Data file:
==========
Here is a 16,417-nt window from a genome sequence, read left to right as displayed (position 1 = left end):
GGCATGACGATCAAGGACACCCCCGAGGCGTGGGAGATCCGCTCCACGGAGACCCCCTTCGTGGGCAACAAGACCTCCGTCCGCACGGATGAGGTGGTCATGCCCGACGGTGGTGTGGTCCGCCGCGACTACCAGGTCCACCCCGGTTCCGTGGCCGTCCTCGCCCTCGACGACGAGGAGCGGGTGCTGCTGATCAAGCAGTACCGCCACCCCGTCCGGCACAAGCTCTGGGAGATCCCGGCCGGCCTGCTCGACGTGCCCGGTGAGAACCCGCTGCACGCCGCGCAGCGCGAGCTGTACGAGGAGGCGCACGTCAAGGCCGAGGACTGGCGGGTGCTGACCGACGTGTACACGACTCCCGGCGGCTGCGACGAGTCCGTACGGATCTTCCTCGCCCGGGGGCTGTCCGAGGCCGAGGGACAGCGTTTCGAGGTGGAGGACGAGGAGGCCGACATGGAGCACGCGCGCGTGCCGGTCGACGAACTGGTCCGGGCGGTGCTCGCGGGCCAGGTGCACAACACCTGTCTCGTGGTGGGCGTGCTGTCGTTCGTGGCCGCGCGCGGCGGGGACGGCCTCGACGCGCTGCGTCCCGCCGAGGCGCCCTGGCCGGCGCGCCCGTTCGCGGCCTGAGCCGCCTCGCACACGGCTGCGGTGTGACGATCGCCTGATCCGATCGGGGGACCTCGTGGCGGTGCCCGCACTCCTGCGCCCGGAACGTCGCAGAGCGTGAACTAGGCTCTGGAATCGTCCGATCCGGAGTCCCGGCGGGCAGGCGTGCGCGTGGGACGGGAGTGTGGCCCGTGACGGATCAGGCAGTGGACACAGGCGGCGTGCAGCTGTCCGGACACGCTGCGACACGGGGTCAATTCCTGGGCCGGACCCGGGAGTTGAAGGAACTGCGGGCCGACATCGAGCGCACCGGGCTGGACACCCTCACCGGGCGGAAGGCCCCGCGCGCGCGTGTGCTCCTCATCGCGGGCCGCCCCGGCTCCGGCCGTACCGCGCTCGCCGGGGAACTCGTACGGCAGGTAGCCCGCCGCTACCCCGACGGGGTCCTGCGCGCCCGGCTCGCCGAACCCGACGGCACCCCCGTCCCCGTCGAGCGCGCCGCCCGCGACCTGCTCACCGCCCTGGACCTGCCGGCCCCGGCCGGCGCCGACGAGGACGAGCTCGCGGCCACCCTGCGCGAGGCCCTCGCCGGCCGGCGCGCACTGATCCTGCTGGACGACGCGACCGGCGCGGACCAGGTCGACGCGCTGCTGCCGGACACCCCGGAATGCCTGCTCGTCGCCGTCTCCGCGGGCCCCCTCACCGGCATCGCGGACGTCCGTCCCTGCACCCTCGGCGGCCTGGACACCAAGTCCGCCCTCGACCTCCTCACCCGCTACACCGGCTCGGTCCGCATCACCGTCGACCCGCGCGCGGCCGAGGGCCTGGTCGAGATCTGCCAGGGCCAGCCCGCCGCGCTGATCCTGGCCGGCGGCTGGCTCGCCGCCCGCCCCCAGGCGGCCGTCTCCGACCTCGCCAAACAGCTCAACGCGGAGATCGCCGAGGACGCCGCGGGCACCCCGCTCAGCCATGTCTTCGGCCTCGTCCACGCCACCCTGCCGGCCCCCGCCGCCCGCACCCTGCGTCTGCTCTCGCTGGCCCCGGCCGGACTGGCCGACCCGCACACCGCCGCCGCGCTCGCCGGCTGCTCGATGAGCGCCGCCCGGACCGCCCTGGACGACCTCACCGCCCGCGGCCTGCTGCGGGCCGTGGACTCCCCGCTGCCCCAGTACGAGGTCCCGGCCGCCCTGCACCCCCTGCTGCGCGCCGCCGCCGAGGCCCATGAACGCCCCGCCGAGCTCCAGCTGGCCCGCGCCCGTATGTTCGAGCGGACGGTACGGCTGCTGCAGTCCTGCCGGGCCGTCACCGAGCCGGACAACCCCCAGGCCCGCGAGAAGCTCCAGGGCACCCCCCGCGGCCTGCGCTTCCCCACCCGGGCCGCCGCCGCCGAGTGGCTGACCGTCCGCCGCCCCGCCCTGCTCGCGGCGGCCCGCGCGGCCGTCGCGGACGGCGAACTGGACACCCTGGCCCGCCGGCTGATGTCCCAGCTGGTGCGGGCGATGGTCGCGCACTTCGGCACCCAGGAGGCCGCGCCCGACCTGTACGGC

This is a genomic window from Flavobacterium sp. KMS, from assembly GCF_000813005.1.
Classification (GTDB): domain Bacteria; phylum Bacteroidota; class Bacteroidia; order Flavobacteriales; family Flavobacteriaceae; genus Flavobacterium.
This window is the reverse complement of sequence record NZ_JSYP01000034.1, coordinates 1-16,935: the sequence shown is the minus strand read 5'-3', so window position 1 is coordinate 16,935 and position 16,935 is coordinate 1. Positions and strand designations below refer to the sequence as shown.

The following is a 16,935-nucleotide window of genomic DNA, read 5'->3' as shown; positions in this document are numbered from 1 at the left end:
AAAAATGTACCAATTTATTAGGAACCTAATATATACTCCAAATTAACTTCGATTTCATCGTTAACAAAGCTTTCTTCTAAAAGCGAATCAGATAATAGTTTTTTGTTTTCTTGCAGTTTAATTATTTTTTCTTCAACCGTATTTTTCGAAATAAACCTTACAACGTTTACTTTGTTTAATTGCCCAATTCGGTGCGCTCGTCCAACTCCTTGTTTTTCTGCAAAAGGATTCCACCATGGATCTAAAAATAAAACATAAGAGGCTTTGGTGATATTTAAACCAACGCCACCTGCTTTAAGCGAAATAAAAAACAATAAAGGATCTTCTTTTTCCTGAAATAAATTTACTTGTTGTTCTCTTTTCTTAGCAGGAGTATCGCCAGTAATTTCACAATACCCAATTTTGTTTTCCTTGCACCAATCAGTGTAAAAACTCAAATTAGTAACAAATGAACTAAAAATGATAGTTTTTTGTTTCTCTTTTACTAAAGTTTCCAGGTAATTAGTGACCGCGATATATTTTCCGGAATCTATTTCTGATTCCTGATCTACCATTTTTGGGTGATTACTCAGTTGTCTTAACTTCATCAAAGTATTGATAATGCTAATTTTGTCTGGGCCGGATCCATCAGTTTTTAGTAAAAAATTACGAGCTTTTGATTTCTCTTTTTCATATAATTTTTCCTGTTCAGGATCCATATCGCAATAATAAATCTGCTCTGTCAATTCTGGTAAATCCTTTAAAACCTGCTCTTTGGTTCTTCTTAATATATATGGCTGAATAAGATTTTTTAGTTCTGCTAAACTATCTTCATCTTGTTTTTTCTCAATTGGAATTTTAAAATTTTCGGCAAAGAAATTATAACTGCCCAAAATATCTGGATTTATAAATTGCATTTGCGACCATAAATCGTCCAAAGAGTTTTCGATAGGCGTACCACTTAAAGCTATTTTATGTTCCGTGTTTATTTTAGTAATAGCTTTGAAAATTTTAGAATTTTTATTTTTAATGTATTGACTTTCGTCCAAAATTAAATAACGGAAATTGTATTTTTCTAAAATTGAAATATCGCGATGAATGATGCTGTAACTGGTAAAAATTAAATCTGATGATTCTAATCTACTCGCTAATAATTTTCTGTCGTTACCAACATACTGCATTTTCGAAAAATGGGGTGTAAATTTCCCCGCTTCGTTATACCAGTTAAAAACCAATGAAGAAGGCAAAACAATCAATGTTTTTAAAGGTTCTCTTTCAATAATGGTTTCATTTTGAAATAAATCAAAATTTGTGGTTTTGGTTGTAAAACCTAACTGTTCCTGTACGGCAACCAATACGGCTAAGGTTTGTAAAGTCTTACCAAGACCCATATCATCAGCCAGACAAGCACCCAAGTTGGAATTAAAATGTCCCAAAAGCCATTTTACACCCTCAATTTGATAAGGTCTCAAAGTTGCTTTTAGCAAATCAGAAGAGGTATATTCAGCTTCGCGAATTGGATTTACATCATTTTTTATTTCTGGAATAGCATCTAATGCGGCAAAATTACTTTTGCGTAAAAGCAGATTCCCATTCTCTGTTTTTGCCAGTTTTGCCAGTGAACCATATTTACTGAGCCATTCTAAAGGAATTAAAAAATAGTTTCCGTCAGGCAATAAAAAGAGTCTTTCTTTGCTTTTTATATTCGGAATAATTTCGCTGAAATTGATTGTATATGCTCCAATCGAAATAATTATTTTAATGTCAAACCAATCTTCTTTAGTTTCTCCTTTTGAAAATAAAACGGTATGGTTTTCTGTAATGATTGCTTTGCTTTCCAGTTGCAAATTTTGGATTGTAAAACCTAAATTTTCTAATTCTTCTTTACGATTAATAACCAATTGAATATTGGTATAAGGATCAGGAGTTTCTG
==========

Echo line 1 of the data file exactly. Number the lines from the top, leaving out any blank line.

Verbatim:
Here is a 16,417-nt window from a genome sequence, read left to right as displayed (position 1 = left end):